Skip to content

Part 3: From Station To Farm


Once settlers felt safe enough to live outside of fortified stations, they moved quickly to improve their land and establish homesteads.  The most essential jobs on any new pioneer farm are to build a shelter and to clear fields to plant corn in spring: the faster the better on both counts.  Often the first shelter was the same type used by earlier hunters, a small lean-to or a larger “half-faced camp”, something like a three-sided shelter built of sticks and brush with a fire at the opening to keep out animals: 

              “A pole was laid from branch to branch of two convenient trees; a few feet opposite these trees two stout saplings forked at the top, the bottom ends sharpened, were thrust into the ground; another pole, parallel with the first, laid in the crotches; and the frame was completed by still two other poles fixed upon the ends of those already placed. On three Sides poles were piled upon one another; and a roof was contrived of poles, brush, and leaves. One side of this structure, which was only fourteen feet wide, was not enclosed; and before this open Side, a fire, started by steel and tinder, was kept burning, upon which cooking was done.  The fire also furnished such heat as the inhabitants of the half-faced camp could get, albeit sometimes accompanied by smoke, according to the caprices of the wind. At night, too, the blaze served to keep wild beasts from those who slept beneath that roof of brush.  The loose, unhardened earth was the floor on which leaves were thickly strewn; and over these was spread such bedding as had been brought, skins for the most part and possibly a blanket."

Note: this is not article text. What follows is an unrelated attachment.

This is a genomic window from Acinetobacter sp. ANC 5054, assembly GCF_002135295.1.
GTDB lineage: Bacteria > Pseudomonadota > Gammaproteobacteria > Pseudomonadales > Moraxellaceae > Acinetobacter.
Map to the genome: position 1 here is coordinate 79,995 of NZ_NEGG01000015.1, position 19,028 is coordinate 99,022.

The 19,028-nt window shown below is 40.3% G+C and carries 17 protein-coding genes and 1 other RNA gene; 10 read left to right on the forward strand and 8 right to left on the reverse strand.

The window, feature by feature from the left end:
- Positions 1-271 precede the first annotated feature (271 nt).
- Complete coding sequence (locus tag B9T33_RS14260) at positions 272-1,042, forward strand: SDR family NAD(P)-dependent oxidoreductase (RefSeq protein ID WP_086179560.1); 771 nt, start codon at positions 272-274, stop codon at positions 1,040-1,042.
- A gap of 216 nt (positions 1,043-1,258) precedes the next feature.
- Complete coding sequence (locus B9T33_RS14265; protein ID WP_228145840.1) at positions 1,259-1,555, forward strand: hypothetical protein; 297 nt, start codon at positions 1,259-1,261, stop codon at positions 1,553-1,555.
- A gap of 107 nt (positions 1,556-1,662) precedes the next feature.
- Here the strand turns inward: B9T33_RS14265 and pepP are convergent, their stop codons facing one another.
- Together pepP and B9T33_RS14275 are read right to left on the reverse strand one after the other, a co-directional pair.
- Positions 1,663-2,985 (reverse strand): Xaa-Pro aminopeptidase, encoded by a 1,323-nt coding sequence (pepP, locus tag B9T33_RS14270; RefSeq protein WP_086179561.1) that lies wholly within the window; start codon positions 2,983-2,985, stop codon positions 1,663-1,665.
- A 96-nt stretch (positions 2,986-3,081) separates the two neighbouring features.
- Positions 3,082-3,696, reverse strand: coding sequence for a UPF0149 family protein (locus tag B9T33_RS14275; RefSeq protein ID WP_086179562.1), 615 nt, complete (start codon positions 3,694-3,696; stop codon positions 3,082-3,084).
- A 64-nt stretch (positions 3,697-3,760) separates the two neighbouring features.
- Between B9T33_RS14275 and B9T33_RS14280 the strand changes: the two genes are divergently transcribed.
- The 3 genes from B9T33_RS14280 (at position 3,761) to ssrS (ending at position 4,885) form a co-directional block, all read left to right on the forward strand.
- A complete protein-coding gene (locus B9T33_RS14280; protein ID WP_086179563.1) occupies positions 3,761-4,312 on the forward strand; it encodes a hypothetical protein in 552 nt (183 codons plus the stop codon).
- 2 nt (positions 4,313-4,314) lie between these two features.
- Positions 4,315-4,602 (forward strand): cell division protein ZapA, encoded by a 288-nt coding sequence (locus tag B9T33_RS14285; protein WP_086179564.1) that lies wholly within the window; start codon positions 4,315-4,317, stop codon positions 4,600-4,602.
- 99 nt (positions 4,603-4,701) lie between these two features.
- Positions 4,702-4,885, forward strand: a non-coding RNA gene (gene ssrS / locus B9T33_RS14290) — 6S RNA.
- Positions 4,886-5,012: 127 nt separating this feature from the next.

This photo matches the description of the structure above, but was taken in 1851, and half a world away – Australia!  That explains the camels.  


That provided enough shelter for a family to survive until a more permanent building could be constructed.  Trees cut from the fields during clearing were used to build a simple one-room log building with a large fireplace for heat and cooking.  Branches and bark were cut off the trees, but no time was wasted in squaring the logs so they looked nicer: that labor was saved for the next house which could be built after the farm had been established for a few years and there was labor to spare.  The first cabins, built with old trees, usually had a single room with about 250 square feet of floor space (somewhere in the vicinity of 15’ x 15’: their builders usually didn’t care much about the measurements). 

This illustration shows a cabin that is credited as being the first cabin built in Kentucky, and resembles cabins that would be inhabited in Kentucky for a century to come: a newer cabin representing that structure stands in Thomas Walker State park in Barbourville, KY.  

 A picture containing text

Description automatically generated